• Charles R. Butts Jr.

Staying Checked-In

With May being Mental Health Awareness Month, I believe it's important to honestly assess our emotional well-being. Sheltering in place due to the COVID-19 Pandemic can become taxing on anyone's mental health. Fortunately, mental illness is a topic that has been gaining traction because directly or indirectly, mental illness affects everyone.

During normal times, according to data furnished by the National Alliance On Mental Illness (NAMI), almost half of adults, roughly 46.4%, will experience mental illness during their lifetime. In addition, 5% or approximately 43.8 million of adults (18 or older) will experience a mental illness condition in any one year. What's more, of adults in the U.S. with any mental disorder in a one-year period, 14.4% have one disorder, 5.8% have two disorders, and 6% are clinically diagnosed with three or more conditions. Half of all their mental disorders began by age 14, and three-quarters of them by age 24. Sadly, in the U.S., only 41% of people who've had a mental disorder in the past year received professional health care or other related services.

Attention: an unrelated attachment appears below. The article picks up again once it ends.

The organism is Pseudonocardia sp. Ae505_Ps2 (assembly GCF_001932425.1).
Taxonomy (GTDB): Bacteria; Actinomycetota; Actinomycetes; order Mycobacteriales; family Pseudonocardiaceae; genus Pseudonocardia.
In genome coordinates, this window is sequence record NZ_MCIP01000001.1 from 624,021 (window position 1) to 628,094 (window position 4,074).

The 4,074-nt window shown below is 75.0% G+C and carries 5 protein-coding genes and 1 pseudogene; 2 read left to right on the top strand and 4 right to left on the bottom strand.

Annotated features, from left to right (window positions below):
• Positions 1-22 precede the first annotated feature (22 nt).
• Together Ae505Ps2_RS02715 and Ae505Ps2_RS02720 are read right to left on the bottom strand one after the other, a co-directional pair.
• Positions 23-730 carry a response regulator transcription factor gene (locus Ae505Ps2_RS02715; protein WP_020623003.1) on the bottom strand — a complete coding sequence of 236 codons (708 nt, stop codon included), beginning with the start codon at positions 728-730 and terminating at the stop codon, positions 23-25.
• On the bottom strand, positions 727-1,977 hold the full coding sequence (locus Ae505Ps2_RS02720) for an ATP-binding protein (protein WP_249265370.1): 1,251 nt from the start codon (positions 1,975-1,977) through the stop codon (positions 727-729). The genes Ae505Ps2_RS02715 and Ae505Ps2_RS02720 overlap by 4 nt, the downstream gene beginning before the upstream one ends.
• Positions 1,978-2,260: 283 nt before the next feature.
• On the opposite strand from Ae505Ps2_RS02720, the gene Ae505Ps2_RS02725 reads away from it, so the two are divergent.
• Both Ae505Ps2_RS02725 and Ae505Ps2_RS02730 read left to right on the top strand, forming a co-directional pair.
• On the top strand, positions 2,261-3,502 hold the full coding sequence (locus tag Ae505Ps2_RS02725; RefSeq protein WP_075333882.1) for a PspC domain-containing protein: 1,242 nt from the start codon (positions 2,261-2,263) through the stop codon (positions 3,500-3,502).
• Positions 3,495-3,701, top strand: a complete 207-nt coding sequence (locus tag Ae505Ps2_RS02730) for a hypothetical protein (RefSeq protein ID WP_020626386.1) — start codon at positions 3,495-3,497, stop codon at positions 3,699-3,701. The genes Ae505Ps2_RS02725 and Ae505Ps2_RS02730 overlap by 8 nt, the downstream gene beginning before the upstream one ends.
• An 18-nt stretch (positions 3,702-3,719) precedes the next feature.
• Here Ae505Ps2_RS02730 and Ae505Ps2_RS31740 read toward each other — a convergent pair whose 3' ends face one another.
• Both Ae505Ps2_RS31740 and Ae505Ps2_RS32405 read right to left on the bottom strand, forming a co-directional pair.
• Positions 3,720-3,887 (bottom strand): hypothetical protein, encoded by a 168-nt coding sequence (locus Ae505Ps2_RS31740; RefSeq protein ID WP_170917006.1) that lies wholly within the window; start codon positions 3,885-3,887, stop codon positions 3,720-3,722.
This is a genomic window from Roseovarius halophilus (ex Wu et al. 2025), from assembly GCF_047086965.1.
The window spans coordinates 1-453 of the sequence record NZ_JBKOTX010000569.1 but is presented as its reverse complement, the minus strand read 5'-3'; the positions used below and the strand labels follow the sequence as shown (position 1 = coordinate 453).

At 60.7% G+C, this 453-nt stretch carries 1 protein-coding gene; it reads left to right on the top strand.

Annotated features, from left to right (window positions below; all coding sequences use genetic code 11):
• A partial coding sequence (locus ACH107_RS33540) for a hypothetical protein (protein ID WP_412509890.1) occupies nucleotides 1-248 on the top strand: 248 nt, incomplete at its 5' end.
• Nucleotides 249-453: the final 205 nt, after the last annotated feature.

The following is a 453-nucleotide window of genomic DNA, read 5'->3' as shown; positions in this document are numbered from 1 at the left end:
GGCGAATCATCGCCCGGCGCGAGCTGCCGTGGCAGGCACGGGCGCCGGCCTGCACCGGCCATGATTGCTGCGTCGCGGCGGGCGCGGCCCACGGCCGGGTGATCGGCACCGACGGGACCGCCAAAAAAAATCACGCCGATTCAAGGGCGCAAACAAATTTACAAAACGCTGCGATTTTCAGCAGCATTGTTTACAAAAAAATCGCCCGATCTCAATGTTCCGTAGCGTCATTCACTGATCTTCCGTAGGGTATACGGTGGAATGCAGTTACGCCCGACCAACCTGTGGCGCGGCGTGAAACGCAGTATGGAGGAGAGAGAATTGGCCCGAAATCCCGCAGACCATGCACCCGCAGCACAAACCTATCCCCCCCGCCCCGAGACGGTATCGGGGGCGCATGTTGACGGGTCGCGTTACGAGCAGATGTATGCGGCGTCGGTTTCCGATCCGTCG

Being sequestered at home on a daily basis can begin to weigh on anyone's psyche. The most important thing we can all do is learn how to relax in order to reduce our stress and anxiety levels. We can do this by: Focusing - which is simply deep breathing for 1-2 minutes while focusing only on your breath. Meditation - which is sitting quietly and breathing deeply for an extended period of time. Imagery - sitting in silence and imagining a relaxing place in your mind. The most important thing to do when your emotions begin to overwhelm you is to talk to someone and express your feelings. If there's no one to directly talk to, you can start a journal.

In addition to trying to maintain a proper diet and exercise, there are free online resources to utilize. Top10.com provides free individual or group therapy sessions. During these times let's stay checked in with ourselves and each other. It's not a sign of weakness to seek professional help--the weakness is being too proud not to.

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